Patients suffering from the disease quickly and permanently become paralyzed in one leg or arm, and others have lost use of up to all four extremities. Some patients have respiratory symptoms before the paralysis begins, said Dr. Keith Van Haren, a Lucile Packard Children's Hospital pediatric neurologist.
"We suspect it is a virus," but doctors have not yet confirmed its presence in all of the patients, he said.
Van Haren and Dr. Emmanuelle Waubant, professor of neurology at the University of California San Francisco, are researching the cases and have found a virus, enterovirus-68, in the nasal swabs of two patients, but that sample is too small to draw conclusions, Waubant said. Enterovirus-68 is in the same family as the polio virus.
The polio vaccine does not protect against enterovirus-68 and there is no evidence that the vaccine causes the disease. Doctors stressed the disease is rare. It is occasionally seen in the Bay Area, but the presence of five cases in the past 18 months is unusual, Van Haren said.
Other enteroviruses can cause similar symptoms. Another strain, enterovirus-71, has been implicated in similar cases of acute flaccid paralysis in Southeast Asia and Australia, but that strain is not known here, Van Haren said. The cases, which began in September 2012, have ranged in location from Monterey County to the North Bay, with others in southern California. There are no confirmed cases outside California.
Most of those stricken are ages 2 to 16 but the disease has affected some adults, Van Haren said.
In some cases, the paralysis is preceded by a respiratory infection. In other cases, sudden muscle weakness rapidly progresses to flaccid paralysis, where the limb hangs and cannot move.
"All of the children have permanent weakness," Van Haren said. "So far, we've seen modest to very little recovery."
But parents should not panic if their child drops a toy. The weakness will be much more apparent and sudden. Any weakness that lasts for a few hours should be immediately looked at by a physician, the doctors said.
But in most cases, the virus won't progress to paralysis, they said.
"We think it's a very small number of patients infected with this virus who will have the neurological condition," Waubant said.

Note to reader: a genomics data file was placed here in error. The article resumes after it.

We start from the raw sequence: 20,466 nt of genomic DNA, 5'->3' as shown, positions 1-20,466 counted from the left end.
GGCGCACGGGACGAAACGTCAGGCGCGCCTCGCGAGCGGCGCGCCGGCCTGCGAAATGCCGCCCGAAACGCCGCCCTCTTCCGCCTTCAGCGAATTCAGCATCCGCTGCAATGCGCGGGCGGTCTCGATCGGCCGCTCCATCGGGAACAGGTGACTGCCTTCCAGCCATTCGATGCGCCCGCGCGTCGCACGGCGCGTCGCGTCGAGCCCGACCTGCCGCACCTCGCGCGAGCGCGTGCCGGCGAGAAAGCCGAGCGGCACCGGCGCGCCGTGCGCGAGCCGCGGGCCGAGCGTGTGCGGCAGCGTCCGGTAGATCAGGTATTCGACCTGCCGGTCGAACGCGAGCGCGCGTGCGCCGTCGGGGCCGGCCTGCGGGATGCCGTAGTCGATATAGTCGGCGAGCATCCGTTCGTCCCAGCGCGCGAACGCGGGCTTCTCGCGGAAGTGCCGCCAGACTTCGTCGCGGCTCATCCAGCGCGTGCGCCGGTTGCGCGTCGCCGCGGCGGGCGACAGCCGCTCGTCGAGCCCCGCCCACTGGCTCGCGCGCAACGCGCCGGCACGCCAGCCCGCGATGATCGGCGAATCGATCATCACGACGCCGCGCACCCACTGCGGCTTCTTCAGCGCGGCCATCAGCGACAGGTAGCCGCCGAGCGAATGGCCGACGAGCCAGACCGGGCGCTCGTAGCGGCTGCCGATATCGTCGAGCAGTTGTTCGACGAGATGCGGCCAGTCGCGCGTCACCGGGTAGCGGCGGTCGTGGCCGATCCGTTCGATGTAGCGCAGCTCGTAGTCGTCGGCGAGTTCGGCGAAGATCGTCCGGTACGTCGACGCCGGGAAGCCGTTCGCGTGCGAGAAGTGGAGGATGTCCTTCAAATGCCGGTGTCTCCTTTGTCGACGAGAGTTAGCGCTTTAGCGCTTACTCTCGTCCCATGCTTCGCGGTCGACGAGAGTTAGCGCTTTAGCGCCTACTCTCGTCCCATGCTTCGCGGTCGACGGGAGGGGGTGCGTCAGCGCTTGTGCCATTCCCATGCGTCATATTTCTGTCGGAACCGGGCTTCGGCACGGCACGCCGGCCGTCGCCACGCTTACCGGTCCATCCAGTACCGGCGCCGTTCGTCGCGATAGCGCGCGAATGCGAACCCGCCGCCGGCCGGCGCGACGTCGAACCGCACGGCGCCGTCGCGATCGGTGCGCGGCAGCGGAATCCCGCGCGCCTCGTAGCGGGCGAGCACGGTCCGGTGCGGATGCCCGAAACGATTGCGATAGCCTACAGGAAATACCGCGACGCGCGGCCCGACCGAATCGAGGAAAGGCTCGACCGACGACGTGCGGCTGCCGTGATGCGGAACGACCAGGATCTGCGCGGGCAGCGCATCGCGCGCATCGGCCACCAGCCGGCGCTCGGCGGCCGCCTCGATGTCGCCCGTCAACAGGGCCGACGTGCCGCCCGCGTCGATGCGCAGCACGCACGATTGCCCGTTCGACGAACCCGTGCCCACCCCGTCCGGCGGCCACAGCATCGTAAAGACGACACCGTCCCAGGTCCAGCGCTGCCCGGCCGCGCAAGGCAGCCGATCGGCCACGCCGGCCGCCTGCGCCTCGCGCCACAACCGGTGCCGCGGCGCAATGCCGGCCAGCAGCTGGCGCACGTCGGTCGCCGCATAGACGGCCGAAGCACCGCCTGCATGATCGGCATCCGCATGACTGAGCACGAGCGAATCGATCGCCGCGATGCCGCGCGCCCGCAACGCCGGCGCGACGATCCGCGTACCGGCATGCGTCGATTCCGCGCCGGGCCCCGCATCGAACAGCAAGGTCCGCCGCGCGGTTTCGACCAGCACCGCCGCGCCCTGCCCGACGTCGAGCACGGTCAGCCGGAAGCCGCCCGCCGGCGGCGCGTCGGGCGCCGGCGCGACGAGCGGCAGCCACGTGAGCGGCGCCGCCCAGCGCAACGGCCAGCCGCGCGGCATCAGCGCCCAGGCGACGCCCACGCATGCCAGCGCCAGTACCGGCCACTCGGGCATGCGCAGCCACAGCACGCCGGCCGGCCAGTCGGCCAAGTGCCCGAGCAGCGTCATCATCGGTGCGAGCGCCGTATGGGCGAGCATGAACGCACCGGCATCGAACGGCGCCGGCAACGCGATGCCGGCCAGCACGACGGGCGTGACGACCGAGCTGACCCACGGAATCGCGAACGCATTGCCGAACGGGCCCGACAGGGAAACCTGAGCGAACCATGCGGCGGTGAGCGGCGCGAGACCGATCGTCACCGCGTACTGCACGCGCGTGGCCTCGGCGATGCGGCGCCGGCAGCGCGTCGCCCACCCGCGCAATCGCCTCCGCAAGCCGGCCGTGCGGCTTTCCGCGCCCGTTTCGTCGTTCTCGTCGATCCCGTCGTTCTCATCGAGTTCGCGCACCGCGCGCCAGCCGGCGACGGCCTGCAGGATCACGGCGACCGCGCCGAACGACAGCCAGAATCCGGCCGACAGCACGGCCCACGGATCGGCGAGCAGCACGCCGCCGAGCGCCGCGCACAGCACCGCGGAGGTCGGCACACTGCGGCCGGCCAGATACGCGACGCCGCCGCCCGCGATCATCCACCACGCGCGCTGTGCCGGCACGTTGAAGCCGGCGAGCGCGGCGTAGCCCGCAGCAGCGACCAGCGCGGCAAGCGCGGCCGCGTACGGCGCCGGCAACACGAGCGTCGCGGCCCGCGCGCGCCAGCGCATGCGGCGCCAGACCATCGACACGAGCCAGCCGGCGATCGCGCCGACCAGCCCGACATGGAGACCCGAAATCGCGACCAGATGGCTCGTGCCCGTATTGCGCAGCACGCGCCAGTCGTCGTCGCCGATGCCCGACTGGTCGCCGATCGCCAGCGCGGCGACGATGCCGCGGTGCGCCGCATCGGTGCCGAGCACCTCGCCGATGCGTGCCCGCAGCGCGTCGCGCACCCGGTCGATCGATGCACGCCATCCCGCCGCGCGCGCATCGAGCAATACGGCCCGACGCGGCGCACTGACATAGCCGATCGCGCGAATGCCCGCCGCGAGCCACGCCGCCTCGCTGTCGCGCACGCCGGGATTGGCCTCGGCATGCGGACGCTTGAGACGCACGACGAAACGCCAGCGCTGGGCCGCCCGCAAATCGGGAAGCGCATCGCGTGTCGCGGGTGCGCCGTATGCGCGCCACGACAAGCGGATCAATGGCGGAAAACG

One case investigated at Lucile Packard involved a Berkeley girl, Sofia Jarvis, who is now 4 years old. In November 2012, Sofia, then 2, suffered from a respiratory infection and severe wheezing. Her parents took her to the doctor, and she was treated with Albuterol, an inhaler medicine that opens airways, her mother, Jessica Tomei, said. On the way home, Sofia started vomiting.
She was admitted to the hospital with breathing distress, Doctors thought she had asthma, her mother said. After four days, she returned home. The next day, she returned to her pediatrician for a follow-up appointment, as the doctor did not rule out pneumonia.
After the visit, Sofia reached into the treasure box in the family's waiting room.
"I saw her left hand in mid-grasp stop working," Tomei said. "Over three days, she was not using her left arm."
Sofia's parents, Tomei and father Jeff Jarvis, said they spoke publicly to alert other parents about what happened to their daughter.
"I know we are so lucky that she is here, and she is going to do amazing things," Tomei said.
Sofia calls her dangling arm "Lefty." It's a way to keep the arm integrated with the rest of her body as she tries to regain some movement, Tomei said.
A lively girl with wavy red hair, the disease has not affected her mentally, her mother said. She loves to dance, attends a Montessori preschool and is still academically advanced for her age. But she must learn alternative ways to dress herself and tie her shoes, Tomei said. She is currently physical and occupational therapy.
Van Haren and Waubant will present their findings at the American Academy of Neurology's annual meeting, held in Philadelphia, Penn., April 26 to May 3. The California Department of Public Health is also tracking the cases.